Slimy Speech!

Slime making kits are everywhere in stores. My own kids beg to make slime all the time, and the children I see in therapy love my “speech slime days”. Not only is slime a great sensory activity, I have also found tons of ways to incorporate speech and language activities into our sessions using slime. Here are 4 of my favorite speech-language slime activities:

Following Directions

If your child is able to read, have them read the instructors out loud and follow the directions to make the slime. If your child is not yet able to read, you can even draw simple pictures (or use pictures from the box) to help them follow the directions to make the slime.

If you buy pre-made slime, have your child follow 1 or 2-step directions to add items to the slime. Examples: Get the green glitter and add 1 teaspoon of slime. Put half of the slime in the container and give the other half to your brother.

Making slime is also great for measuring/math skills!

Identifying Items

Kids love “hiding” items in the slime. This is a great opportunity to work on identification of items. You can use small toy farm or zoo animals (Put the “cow” in. Put the “zebra” in). I also love to use small toy furniture, small food items, and plastic letters. Dollar stores or dollar sections in stores often have tons of great, cheap items to use.

If you need to increase the difficulty level, have them identify items using a variety of modifiers (i.e. Put the small, pink pig in. Put the big, blue chair in. Put two pigs and one cow in.)

Expressive Language

I usually get great expressive language from kids when they are playing with slime. It is so easy to target a variety of adjectives to describe how the slime feels: slimy, sticky, wet, gross, gooey, mushy, squishy, etc. You can also use adjectives to describe how it looks and smells (add a few drops of juice, flavor packets, or essential oil to add extra smelly fun).

Having your child describe how the slime was made is a great sequencing and retell activity. Use pictures to help them if necessary. They can describe what they did first, next, and last.


To incorporate speech/articulation activities, collect items that have your child’s target sounds. For example, if they are working on “r”, I might have a small car, fork, rainbow eraser, rabbit, jar, robot, bird, ring, rock, dinosaur, or any other “r” item (either the real item or a laminated photo work great).  Sometimes, I mix in items that do not have their target sound to see if they can determine which words contain their target sound. After I hide the items in the slime, I ask the kids to find as many “r’ items as possible. Then, we practice saying the words.

I hope you enjoy these fun, speech-language activities with your children as much as they enjoy them!

-Jessica M. Lenden-Holt M.A. CCC-SLP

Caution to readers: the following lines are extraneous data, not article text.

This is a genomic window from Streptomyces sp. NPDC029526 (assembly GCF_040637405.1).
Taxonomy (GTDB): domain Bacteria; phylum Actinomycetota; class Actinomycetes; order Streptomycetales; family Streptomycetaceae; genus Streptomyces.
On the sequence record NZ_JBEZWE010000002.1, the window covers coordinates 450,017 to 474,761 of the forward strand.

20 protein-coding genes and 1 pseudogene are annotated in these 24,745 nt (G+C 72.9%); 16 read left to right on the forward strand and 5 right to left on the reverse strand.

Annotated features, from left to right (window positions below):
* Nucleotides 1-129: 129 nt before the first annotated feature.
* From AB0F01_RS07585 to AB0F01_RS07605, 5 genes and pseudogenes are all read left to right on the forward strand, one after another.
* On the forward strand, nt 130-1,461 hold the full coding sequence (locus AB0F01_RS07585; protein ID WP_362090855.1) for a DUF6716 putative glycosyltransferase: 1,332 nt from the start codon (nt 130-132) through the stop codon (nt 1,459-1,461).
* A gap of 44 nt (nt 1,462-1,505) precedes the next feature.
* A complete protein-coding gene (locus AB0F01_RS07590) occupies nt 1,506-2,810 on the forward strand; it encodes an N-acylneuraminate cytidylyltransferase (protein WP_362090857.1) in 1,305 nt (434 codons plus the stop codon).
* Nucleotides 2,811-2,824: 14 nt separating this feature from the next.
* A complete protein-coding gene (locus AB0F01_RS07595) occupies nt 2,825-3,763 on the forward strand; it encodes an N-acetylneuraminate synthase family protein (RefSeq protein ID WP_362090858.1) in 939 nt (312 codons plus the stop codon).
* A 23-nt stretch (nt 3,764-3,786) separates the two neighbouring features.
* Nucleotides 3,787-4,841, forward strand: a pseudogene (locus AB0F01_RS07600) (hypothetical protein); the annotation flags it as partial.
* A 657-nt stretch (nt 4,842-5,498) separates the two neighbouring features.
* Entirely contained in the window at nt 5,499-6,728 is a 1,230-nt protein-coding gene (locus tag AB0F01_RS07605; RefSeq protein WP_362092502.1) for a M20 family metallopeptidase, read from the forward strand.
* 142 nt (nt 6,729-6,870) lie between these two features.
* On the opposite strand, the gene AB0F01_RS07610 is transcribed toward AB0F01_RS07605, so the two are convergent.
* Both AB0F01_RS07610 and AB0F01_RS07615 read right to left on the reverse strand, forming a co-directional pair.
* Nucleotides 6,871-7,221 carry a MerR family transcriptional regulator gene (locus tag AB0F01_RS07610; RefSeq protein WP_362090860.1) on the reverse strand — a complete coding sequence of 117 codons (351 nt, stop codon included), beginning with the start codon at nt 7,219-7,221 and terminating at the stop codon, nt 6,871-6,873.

Get to the Library!

Children spend plenty of time in virtual worlds with apps and television, but how about walking them into a real world of stories and imagination- your local public library! Public libraries create sections dedicated to children, tweens, and teens. Media specialists bring books to life with displays and special reading days.  Books will always be a source for developing and expanding language. Many of the goals that we target in therapy can be directly related to reading: phonological and phonemic awareness, letter sound correspondence, letter identification, rhyming, and vocabulary, just to list a few! Head over to the section of books that interest your child. Allow your child to explore the books by picking them up, looking at the cover and opening to the pictures. Tell your child to pick out a book- or three! As you sit with your child, hold up a book. Let your child touch the book and turn the pages. Talk about the cover of the book. With young children use phrases like “Turn the Page, Look, See the bear, Touch the bear’s nose.” With elementary school-aged children ask “What do you think this book will be about? Why do you think this will be a good story? What made you choose this book?”

Read the story with animation and make the book fun! You can use different voices and facial expressions that will help your child stay engaged with the story. As you go through the story, expand on the pictures by naming, talking about colors and other attributes of the pictures, and use this opportunity to introduce new vocabulary words. Ask your child to guess what might happen next in the story. After you read the story, talk about your favorite part of the book and encourage your child to do the same. Ask questions about the story. When you get home, have your child retell the story to a family member. 

Go on your local public library website and check out all of the recommended books, fun activities, and dedicated events for kids. Here in Knoxville, there are story times for each age group such as “Baby Bookworms, Toddler Storytime, and Preschool Storytime.” There is a section on the library website dedicated to teenagers including homework help, Game Nights, and “Teens Talk Books” which is a book club that meets for 13-17 year olds.  Summer programs are available which encourage reading by giving prizes to kids for reading books. Your local library is a perfect place to introduce your child to countless stories of every interest, art, science, math, history, imagination, new vocabulary, engaging in a group reading situation, and social interaction with other kids. Our libraries teach, enrich, and build language! Check out of the screens and into a book!

If you feel like your child may be struggling in the areas of language and literacy, please contact our office. We would love to talk to you!

Margie Busby, M.S., CCC-SLP